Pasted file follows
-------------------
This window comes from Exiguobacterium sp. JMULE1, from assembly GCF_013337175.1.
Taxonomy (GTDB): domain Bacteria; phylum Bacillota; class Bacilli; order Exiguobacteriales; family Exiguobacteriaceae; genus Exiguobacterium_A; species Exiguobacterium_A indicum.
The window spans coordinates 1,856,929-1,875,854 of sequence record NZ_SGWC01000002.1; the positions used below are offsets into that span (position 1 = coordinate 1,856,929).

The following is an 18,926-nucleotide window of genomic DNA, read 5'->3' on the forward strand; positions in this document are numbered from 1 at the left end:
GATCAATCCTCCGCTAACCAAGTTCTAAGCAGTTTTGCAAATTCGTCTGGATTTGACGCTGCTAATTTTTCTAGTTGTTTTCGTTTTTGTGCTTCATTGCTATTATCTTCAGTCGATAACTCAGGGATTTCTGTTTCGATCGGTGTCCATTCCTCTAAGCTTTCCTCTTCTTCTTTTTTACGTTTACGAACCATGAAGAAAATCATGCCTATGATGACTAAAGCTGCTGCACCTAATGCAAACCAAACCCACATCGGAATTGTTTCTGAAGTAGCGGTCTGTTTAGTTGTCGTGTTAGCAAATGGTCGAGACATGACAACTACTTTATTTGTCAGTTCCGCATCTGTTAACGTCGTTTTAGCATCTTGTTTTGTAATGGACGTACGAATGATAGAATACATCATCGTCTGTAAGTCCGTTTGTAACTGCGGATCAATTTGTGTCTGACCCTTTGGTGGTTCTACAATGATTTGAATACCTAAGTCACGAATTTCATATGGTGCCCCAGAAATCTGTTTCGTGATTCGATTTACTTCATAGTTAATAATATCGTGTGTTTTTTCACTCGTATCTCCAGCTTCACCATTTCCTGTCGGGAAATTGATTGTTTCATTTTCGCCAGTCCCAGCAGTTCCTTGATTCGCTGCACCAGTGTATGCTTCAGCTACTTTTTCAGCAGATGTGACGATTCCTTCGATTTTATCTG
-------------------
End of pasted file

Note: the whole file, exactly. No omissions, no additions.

This window comes from Exiguobacterium sp. JMULE1, from assembly GCF_013337175.1.
Taxonomy (GTDB): domain Bacteria; phylum Bacillota; class Bacilli; order Exiguobacteriales; family Exiguobacteriaceae; genus Exiguobacterium_A; species Exiguobacterium_A indicum.
The window spans coordinates 1,856,929-1,875,854 of sequence record NZ_SGWC01000002.1; the positions used below are offsets into that span (position 1 = coordinate 1,856,929).

The following is an 18,926-nucleotide window of genomic DNA, read 5'->3' on the forward strand; positions in this document are numbered from 1 at the left end:
GATCAATCCTCCGCTAACCAAGTTCTAAGCAGTTTTGCAAATTCGTCTGGATTTGACGCTGCTAATTTTTCTAGTTGTTTTCGTTTTTGTGCTTCATTGCTATTATCTTCAGTCGATAACTCAGGGATTTCTGTTTCGATCGGTGTCCATTCCTCTAAGCTTTCCTCTTCTTCTTTTTTACGTTTACGAACCATGAAGAAAATCATGCCTATGATGACTAAAGCTGCTGCACCTAATGCAAACCAAACCCACATCGGAATTGTTTCTGAAGTAGCGGTCTGTTTAGTTGTCGTGTTAGCAAATGGTCGAGACATGACAACTACTTTATTTGTCAGTTCCGCATCTGTTAACGTCGTTTTAGCATCTTGTTTTGTAATGGACGTACGAATGATAGAATACATCATCGTCTGTAAGTCCGTTTGTAACTGCGGATCAATTTGTGTCTGACCCTTTGGTGGTTCTACAATGATTTGAATACCTAAGTCACGAATTTCATATGGTGCCCCAGAAATCTGTTTCGTGATTCGATTTACTTCATAGTTAATAATATCGTGTGTTTTTTCACTCGTATCTCCAGCTTCACCATTTCCTGTCGGGAAATTGATTGTTTCATTTTCGCCAGTCCCAGCAGTTCCTTGATTCGCTGCACCAGTGTATGCTTCAGCTACTTTTTCAGCAGATGTGACGATTCCTTCGATTTTATCTG